Friday, October 23, 2020

More hopping and moving with poetry!

We've been so thrilled with the response to our new poetry anthology, HOP TO IT: POEMS TO GET YOU MOVING! 

We're so pleased that readers are finding that moving with poems can be fun and we love helping to launch several brand new poets into the publishing world! Here are some more of our hopping poets! 

We'd like to share a few more poem gems for you to enjoy, as well as a glimpse at a bit more of the backmatter. Enjoy! Here's a poem to help you move a bit while seated at your desk!

And here's another poem to help you move while sitting!

And here's one activity from the backmatter in HOP TO IT: POEMS TO GET YOU MOVING:


For 2-5 players: One person chooses poems to read, while others mark an image on their Tic Tac Toe card in a box that corresponds to that poem. Continue until someone fills a row and shouts TIC TAC TOE!

You'll find 100 poems to read, share, and MOVE to in HOP TO IT. More info to come...

Now, head on over to Jama's Alphabet Soup where she is hosting our Poetry Friday gathering as only she can! And for more about HOP TO IT, check out the next stops on our blog tour!

Thursday, October 15, 2020


It’s here! HOP TO IT: Poems to Get You Moving has arrived! 
Janet (Wong) and I are so excited to see this poetry anthology full of 100 poems to get you moving, thinking, and standing up ready for readers! A big thank you to the 90 poets who shared their poems with us!
For the first time, we held an open call for poems posted here back on February 13 and received hundreds of submissions—we wish we could have accepted them all. One of the special treats of this project was getting to know some brand-new poets and we think you’ll enjoy their poems as much as we do!

 We asked the poets to hop along with us and we love how ready they were! 

Initially, we were focused exclusively on helping young readers and listeners get up off their chairs and moving to the words of an inviting poem because multiple research studies have found we are all becoming way too sedentary. Some have even said that “sitting is the new smoking.” EEK!  And MOVING is STILL a big part of this book! But then as we continued to work on the book, our entire way of life shifted a bit and we were all dealing with a global pandemic, quarantining, and schooling from home, and at the same time, experiencing a national awakening to the social justice issues that we are still grappling with as a nation. Well, we HAD to incorporate those issues into this book, too. So, you’ll find fun, participatory hopping, jumping, tapping, and waving poems in HOP TO IT, but you’ll also find poems about wearing masks, Zooming with teachers, friends and family, AND poems about standing up for what you believe in. Here are just a few examples.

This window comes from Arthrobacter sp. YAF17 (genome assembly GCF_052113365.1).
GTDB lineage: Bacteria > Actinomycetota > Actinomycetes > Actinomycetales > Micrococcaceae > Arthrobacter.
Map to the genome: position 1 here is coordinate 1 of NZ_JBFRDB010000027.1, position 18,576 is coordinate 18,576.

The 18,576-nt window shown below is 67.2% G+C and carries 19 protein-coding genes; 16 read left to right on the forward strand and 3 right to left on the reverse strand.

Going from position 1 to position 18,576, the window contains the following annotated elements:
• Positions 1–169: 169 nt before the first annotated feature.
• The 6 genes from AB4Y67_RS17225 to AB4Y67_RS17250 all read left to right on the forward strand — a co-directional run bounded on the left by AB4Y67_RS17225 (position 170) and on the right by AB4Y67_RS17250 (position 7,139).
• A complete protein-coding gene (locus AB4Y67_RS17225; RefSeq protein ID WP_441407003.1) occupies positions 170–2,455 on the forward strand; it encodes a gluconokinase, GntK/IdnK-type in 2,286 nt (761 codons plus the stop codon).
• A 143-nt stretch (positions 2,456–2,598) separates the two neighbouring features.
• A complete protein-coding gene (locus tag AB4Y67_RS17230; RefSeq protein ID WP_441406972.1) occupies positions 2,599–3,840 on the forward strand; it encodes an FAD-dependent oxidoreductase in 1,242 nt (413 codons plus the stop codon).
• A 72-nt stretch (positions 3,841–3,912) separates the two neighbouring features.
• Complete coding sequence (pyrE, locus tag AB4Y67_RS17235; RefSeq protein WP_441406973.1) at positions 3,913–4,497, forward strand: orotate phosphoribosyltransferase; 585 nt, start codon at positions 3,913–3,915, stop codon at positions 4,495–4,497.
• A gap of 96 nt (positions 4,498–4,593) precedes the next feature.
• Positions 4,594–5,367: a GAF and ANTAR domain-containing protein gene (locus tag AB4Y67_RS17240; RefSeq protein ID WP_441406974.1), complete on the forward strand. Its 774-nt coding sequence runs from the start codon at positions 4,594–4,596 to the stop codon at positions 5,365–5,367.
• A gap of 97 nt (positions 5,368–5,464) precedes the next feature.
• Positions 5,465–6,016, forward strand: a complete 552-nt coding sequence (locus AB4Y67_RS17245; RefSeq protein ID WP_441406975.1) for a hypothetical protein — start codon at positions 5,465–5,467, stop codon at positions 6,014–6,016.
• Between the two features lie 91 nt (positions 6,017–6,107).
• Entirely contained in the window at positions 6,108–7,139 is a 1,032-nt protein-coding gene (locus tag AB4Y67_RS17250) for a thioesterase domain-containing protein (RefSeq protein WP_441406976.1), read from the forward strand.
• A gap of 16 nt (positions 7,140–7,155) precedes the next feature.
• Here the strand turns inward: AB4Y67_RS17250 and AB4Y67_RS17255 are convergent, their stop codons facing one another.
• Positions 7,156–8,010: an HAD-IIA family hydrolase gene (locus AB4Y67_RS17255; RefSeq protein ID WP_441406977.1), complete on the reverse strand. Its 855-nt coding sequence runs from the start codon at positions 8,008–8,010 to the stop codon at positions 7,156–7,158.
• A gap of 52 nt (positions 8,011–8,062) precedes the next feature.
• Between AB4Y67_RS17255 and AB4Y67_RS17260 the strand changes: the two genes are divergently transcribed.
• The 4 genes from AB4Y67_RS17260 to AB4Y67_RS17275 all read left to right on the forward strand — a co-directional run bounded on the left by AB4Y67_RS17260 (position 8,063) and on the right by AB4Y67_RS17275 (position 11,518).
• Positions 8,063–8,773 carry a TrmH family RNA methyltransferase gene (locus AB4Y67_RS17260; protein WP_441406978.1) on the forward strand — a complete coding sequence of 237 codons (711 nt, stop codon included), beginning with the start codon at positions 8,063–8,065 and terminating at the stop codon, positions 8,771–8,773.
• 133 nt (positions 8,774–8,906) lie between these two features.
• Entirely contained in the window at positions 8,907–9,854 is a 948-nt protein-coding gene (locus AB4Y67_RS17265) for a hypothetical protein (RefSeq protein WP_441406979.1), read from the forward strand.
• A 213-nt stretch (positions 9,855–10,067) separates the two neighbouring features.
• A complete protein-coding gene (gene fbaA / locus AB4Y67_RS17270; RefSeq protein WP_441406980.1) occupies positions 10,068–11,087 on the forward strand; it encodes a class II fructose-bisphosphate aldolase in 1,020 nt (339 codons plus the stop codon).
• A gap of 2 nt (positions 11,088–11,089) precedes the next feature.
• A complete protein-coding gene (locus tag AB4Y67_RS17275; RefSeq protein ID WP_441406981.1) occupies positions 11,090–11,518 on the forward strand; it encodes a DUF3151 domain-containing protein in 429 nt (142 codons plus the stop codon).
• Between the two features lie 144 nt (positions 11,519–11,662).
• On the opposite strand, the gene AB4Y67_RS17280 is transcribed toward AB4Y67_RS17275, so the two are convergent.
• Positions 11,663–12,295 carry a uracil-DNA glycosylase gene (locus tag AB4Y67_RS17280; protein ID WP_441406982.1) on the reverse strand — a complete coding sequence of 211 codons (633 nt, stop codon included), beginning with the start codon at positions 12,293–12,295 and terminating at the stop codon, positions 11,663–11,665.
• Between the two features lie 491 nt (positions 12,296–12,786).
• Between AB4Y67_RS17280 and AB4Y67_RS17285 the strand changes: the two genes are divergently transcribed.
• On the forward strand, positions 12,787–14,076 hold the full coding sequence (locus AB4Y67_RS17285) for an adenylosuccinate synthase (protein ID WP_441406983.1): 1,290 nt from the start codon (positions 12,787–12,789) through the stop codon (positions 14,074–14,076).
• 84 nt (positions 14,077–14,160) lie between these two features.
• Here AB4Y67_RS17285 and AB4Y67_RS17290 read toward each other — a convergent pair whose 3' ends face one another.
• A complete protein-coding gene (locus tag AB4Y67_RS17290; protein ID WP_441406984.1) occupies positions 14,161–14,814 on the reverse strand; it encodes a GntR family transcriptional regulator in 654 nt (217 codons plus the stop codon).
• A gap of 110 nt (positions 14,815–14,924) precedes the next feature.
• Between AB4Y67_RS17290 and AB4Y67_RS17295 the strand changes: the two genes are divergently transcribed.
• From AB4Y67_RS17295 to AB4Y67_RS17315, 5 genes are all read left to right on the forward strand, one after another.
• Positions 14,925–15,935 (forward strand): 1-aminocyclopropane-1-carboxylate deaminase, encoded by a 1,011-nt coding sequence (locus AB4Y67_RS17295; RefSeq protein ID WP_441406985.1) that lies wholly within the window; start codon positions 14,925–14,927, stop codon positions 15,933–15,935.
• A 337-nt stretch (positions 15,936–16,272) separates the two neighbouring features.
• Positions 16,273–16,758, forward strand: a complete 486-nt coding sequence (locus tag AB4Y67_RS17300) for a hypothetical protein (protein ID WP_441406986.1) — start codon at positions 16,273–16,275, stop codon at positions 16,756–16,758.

Look for poems to move to like this (by Ann Ingalls):

Look for poems about living through a pandemic like this (by Janet Wong):

Poems that inspire us to speak out and stand up like this (by Zetta Elliott):

As usual, we also love making connections between poems and teaching and learning. (It’s kinda our THING!) So, every poem is accompanied by five connected “bubbles” with 

(1) a tip on performing the poem with young people, 

(2) a scientific or social studies fact related to the poem,

(3) a tiny "spot" illustration, 

(4) a language arts/poetry skills connection, and 

(5) a recommended related picture book for a cross-genre extension. 

We also have extensive backmatter with ready-to-go activities for kids like a poem hunt, poetry tic tac toe, a poetry month calendar activity, and tips for acting out poems, sharing poetry at home, poetry websites to know, a glossary of poetic forms, and booklists of other movement poetry books and poetry books about social justice.